John Galsworthy's neutrality

John Galsworthy’s Neutrality Has Some Faint Mist Of Partiality

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John Galsworthy's neutrality
John Galsworthy’s neutrality

Not many playwrights possess an outlook of one wise spectator while penning their stories. Honestly, most dramatists act as a propagandist in depicting the plot of their wordy creations. However, John Galsworthy’s neutrality in portraying prevalent social problems opens up his impartial outlook bathed in a faint mist of partiality to some extent.

Galsworthy’s social tragedies like Loyalties, Strife, and Justice are indeed powerful studies that depict social ills, which are breathing in human society.These tragic dramas bear the courage to exhibit the valor of producing a dramatist’s outspoken opinions on some specific social affairs. And, this trait, no doubt, presents John Galsworthy’s neutrality as natural artistry. For sure, this impartial nature acts as the working force of the playwright to portray things as they are.

In his social tragedies, John Galsworthy never hesitates to approach dispassionately to address various acute social problems and typical tendencies. He discloses the viewpoints of both the plaintiff and the defendant. His words in the plays identify him as a wise spectator as well as a judge to review the social affairs visible in human society.

In a word, the dramatist maintains a neutral attitude towards social problems and review every point that comes before him without unveiling his desire to favor a particular side of the contestant parties.

Galsworthy’s attempt to maintain an impartial attitude in addressing the prevalent social affairs is evident in his plays. In his play Loyalties, he presents different social leanings through the judge’s neutral perception. In Justice, his genuine sympathy for the judge Mr. James How is present whereas ‘Strife’ uncovers the conflict between the labor and the capital. However, the playwright shows no inclination towards any side. His sole aim is to portray the devastating outcome of the uncompromising conflict between the labor and the capital.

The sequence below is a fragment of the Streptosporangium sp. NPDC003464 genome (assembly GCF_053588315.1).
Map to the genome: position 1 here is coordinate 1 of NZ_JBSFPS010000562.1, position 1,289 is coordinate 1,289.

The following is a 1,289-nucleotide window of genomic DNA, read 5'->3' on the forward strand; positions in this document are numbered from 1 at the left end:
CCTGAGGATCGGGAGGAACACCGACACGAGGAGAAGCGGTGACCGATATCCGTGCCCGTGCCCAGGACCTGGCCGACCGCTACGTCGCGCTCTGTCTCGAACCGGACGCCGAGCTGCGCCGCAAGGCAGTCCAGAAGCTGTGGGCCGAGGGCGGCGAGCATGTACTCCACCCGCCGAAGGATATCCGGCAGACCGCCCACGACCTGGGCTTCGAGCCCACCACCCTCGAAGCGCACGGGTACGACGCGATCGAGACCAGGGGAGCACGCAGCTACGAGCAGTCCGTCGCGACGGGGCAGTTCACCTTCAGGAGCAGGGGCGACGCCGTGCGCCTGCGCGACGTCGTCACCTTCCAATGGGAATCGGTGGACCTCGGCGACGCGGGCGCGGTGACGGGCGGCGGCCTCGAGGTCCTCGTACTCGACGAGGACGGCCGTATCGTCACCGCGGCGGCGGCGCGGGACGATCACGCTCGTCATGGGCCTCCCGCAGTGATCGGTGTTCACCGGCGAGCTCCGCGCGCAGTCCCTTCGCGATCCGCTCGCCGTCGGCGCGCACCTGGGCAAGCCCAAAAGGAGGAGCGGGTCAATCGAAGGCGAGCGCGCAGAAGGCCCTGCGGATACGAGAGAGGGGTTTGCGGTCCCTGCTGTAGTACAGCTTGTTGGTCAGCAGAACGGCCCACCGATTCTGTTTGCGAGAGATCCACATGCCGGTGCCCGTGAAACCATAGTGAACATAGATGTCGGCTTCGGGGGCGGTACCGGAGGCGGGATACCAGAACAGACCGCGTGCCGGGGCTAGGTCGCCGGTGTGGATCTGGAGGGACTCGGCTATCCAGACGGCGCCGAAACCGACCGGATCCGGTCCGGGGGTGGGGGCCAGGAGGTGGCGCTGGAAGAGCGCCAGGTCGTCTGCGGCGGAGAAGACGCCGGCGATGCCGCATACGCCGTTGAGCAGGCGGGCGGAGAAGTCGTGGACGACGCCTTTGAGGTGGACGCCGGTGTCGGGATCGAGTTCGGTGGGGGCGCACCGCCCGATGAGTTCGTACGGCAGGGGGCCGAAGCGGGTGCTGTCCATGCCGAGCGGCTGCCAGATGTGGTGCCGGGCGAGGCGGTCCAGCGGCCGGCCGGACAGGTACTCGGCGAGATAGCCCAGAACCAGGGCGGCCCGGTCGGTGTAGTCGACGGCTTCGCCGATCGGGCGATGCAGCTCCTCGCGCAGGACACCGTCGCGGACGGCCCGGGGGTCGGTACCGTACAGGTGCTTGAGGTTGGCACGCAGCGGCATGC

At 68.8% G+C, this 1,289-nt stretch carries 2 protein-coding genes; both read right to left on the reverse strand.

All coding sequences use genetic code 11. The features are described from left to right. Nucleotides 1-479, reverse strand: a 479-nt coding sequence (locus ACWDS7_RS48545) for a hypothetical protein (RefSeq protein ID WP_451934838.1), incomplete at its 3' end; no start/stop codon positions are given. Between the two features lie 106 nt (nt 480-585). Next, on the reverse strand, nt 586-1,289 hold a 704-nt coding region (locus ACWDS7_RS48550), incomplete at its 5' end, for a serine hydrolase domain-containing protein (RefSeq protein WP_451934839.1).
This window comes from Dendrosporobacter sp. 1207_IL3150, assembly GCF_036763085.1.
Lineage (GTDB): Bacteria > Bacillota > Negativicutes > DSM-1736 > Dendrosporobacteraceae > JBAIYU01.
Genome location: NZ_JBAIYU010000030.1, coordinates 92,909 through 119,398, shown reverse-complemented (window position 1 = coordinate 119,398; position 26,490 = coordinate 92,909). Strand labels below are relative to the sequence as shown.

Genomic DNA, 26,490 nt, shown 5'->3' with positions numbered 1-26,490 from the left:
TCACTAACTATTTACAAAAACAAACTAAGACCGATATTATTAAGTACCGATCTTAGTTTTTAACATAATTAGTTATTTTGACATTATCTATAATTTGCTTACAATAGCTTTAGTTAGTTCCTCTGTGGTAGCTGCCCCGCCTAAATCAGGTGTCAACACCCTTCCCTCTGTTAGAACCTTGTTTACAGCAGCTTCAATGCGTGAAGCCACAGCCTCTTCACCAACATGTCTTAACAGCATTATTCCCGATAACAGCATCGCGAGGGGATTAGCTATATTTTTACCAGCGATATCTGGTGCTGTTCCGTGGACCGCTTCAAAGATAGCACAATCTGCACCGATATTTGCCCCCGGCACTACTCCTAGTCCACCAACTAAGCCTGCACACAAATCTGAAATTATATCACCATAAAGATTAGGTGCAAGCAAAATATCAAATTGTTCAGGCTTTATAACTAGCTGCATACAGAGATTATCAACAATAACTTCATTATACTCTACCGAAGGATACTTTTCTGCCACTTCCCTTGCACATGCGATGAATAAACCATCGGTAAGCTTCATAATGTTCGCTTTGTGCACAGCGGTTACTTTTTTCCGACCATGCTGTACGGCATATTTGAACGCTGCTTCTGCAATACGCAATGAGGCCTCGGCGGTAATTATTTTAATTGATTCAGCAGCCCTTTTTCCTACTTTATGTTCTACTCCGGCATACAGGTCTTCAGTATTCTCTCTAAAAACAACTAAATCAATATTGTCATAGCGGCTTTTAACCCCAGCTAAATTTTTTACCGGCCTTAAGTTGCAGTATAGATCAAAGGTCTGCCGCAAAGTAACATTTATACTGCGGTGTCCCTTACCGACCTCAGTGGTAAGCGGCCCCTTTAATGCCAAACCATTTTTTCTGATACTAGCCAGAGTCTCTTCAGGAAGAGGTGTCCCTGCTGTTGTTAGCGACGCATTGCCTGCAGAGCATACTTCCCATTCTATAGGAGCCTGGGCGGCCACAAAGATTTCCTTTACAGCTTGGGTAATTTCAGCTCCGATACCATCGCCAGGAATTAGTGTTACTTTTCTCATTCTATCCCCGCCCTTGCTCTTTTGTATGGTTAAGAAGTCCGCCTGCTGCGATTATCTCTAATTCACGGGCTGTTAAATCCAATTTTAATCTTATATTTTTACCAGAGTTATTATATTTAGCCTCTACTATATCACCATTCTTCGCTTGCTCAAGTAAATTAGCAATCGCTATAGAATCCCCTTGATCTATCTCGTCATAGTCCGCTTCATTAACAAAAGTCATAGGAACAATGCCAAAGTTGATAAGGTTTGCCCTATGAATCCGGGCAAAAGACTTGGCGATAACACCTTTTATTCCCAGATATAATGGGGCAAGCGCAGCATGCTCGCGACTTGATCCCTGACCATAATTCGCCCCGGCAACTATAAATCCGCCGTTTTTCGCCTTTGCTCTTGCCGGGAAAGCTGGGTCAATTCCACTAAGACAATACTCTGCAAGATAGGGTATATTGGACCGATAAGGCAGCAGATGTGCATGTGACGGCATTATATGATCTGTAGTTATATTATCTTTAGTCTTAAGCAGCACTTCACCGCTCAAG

It is indeed true that John Galsworthy has strived to establish an unbiased view through his words regarding all conflicts ruling in social life. But, after all the above discussion, a million-dollar question is whether he has succeeded fully in preserving the neutrality. Because the minute review of every corner of the tragic plays ultimately reveals a faint mist of bias or partisanship to some extent in John Galsworthy’s neutrality.   

Galsworthy’s partisanship emerges through some sudden occasions taking place in his plays and some casual conversation as well as observation of some specific characters. In Loyalties, the dramatist has pointed out the faults existing in the prejudiced society. With a fair argument, he has silently pointed out the dangerous outcomes of sticking narrowly to a specific social prejudice.

Also, in the play Justice, the arguments of the defense lawyer demonstrate John Galsworthy’s criticism of the so-called justice system. The faulty, brutal prison administration and the ruthless system of solitary confinement are badly exposed in the play. To be honest, the playwright painfully draws how the so-called perfect justice system and the biased social mentality possess the tendency to punish the guilty. For sure, the whole system is devoid of the human conscience.

One thing is clear from the above review that it is difficult for a person with a human conscience to keep his eyes shut towards the burning issues of the legal system and social ills. That means maintaining complete neutrality is a hard task to perform. And, as a human being with human conscience, Galsworthy, somehow or other, has ultimately given out his opinions that reveal his partial nature even in his impartial attitude.

Galsworthy’s spontaneity in artistry does not make him a propagandist like many other dramatists. However, his inclination towards some specific views is noted.

There is no denying that partiality is present in Galsworthy’s views with an artistic touch, which in other words, a feature of the dramatic art. And, there is no question of awkwardness in displaying partisanship in the form of faint mist as it is visible in John Galsworthy’s neutrality.             

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